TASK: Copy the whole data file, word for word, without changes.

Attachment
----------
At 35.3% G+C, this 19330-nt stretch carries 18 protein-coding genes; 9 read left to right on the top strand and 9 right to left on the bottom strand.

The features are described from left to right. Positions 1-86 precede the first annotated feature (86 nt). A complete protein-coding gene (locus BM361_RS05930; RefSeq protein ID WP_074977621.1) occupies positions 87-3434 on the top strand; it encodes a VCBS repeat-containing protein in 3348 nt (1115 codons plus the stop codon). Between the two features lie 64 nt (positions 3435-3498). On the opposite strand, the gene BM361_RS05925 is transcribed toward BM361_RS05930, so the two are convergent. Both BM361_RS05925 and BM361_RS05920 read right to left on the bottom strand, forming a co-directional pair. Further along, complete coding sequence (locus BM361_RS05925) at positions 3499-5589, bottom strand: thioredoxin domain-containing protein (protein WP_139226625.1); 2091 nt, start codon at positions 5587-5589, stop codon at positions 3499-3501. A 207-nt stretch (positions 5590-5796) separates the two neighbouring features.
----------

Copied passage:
At 35.3% G+C, this 19330-nt stretch carries 18 protein-coding genes; 9 read left to right on the top strand and 9 right to left on the bottom strand.

The features are described from left to right. Positions 1-86 precede the first annotated feature (86 nt). A complete protein-coding gene (locus BM361_RS05930; RefSeq protein ID WP_074977621.1) occupies positions 87-3434 on the top strand; it encodes a VCBS repeat-containing protein in 3348 nt (1115 codons plus the stop codon). Between the two features lie 64 nt (positions 3435-3498). On the opposite strand, the gene BM361_RS05925 is transcribed toward BM361_RS05930, so the two are convergent. Both BM361_RS05925 and BM361_RS05920 read right to left on the bottom strand, forming a co-directional pair. Further along, complete coding sequence (locus BM361_RS05925) at positions 3499-5589, bottom strand: thioredoxin domain-containing protein (protein WP_139226625.1); 2091 nt, start codon at positions 5587-5589, stop codon at positions 3499-3501. A 207-nt stretch (positions 5590-5796) separates the two neighbouring features.